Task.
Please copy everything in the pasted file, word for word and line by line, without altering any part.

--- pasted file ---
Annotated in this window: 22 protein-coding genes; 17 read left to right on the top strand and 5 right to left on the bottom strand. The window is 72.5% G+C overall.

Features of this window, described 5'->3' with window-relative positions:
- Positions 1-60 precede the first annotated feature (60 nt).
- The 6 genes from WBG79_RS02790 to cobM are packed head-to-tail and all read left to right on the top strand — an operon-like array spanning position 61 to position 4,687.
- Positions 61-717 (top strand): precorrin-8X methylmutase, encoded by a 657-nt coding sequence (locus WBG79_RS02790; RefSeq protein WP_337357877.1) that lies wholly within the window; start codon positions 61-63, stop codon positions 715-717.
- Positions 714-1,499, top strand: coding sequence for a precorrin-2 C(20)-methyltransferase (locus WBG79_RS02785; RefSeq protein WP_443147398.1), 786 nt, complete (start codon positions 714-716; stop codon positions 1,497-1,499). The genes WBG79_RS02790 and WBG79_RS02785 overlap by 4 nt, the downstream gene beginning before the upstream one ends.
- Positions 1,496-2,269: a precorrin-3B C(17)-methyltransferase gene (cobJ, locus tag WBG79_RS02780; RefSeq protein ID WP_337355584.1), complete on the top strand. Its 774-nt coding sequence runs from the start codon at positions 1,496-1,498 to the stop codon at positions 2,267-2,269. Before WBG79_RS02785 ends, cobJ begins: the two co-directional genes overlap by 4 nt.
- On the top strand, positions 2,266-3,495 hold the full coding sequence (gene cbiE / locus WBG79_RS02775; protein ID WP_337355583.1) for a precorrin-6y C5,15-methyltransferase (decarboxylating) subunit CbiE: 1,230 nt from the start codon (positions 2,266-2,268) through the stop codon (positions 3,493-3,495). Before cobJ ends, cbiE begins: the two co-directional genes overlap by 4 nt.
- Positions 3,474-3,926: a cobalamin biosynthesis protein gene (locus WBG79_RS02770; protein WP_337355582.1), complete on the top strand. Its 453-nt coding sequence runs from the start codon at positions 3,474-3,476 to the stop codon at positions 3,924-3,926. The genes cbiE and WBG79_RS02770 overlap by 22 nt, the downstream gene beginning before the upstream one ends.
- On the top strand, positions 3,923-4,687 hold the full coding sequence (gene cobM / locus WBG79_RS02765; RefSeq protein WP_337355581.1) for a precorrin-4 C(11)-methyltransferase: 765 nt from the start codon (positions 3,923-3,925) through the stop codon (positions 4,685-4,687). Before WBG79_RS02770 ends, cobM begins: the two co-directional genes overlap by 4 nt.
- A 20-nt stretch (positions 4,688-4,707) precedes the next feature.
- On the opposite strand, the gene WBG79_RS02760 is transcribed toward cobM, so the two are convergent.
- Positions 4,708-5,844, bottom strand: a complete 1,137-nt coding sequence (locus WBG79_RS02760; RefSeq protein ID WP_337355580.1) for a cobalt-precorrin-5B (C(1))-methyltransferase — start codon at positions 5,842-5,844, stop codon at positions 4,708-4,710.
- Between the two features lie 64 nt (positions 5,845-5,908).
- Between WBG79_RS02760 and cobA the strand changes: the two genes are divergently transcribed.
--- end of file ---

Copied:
Annotated in this window: 22 protein-coding genes; 17 read left to right on the top strand and 5 right to left on the bottom strand. The window is 72.5% G+C overall.

Features of this window, described 5'->3' with window-relative positions:
- Positions 1-60 precede the first annotated feature (60 nt).
- The 6 genes from WBG79_RS02790 to cobM are packed head-to-tail and all read left to right on the top strand — an operon-like array spanning position 61 to position 4,687.
- Positions 61-717 (top strand): precorrin-8X methylmutase, encoded by a 657-nt coding sequence (locus WBG79_RS02790; RefSeq protein WP_337357877.1) that lies wholly within the window; start codon positions 61-63, stop codon positions 715-717.
- Positions 714-1,499, top strand: coding sequence for a precorrin-2 C(20)-methyltransferase (locus WBG79_RS02785; RefSeq protein WP_443147398.1), 786 nt, complete (start codon positions 714-716; stop codon positions 1,497-1,499). The genes WBG79_RS02790 and WBG79_RS02785 overlap by 4 nt, the downstream gene beginning before the upstream one ends.
- Positions 1,496-2,269: a precorrin-3B C(17)-methyltransferase gene (cobJ, locus tag WBG79_RS02780; RefSeq protein ID WP_337355584.1), complete on the top strand. Its 774-nt coding sequence runs from the start codon at positions 1,496-1,498 to the stop codon at positions 2,267-2,269. Before WBG79_RS02785 ends, cobJ begins: the two co-directional genes overlap by 4 nt.
- On the top strand, positions 2,266-3,495 hold the full coding sequence (gene cbiE / locus WBG79_RS02775; protein ID WP_337355583.1) for a precorrin-6y C5,15-methyltransferase (decarboxylating) subunit CbiE: 1,230 nt from the start codon (positions 2,266-2,268) through the stop codon (positions 3,493-3,495). Before cobJ ends, cbiE begins: the two co-directional genes overlap by 4 nt.
- Positions 3,474-3,926: a cobalamin biosynthesis protein gene (locus WBG79_RS02770; protein WP_337355582.1), complete on the top strand. Its 453-nt coding sequence runs from the start codon at positions 3,474-3,476 to the stop codon at positions 3,924-3,926. The genes cbiE and WBG79_RS02770 overlap by 22 nt, the downstream gene beginning before the upstream one ends.
- On the top strand, positions 3,923-4,687 hold the full coding sequence (gene cobM / locus WBG79_RS02765; RefSeq protein WP_337355581.1) for a precorrin-4 C(11)-methyltransferase: 765 nt from the start codon (positions 3,923-3,925) through the stop codon (positions 4,685-4,687). Before WBG79_RS02770 ends, cobM begins: the two co-directional genes overlap by 4 nt.
- A 20-nt stretch (positions 4,688-4,707) precedes the next feature.
- On the opposite strand, the gene WBG79_RS02760 is transcribed toward cobM, so the two are convergent.
- Positions 4,708-5,844, bottom strand: a complete 1,137-nt coding sequence (locus WBG79_RS02760; RefSeq protein ID WP_337355580.1) for a cobalt-precorrin-5B (C(1))-methyltransferase — start codon at positions 5,842-5,844, stop codon at positions 4,708-4,710.
- Between the two features lie 64 nt (positions 5,845-5,908).
- Between WBG79_RS02760 and cobA the strand changes: the two genes are divergently transcribed.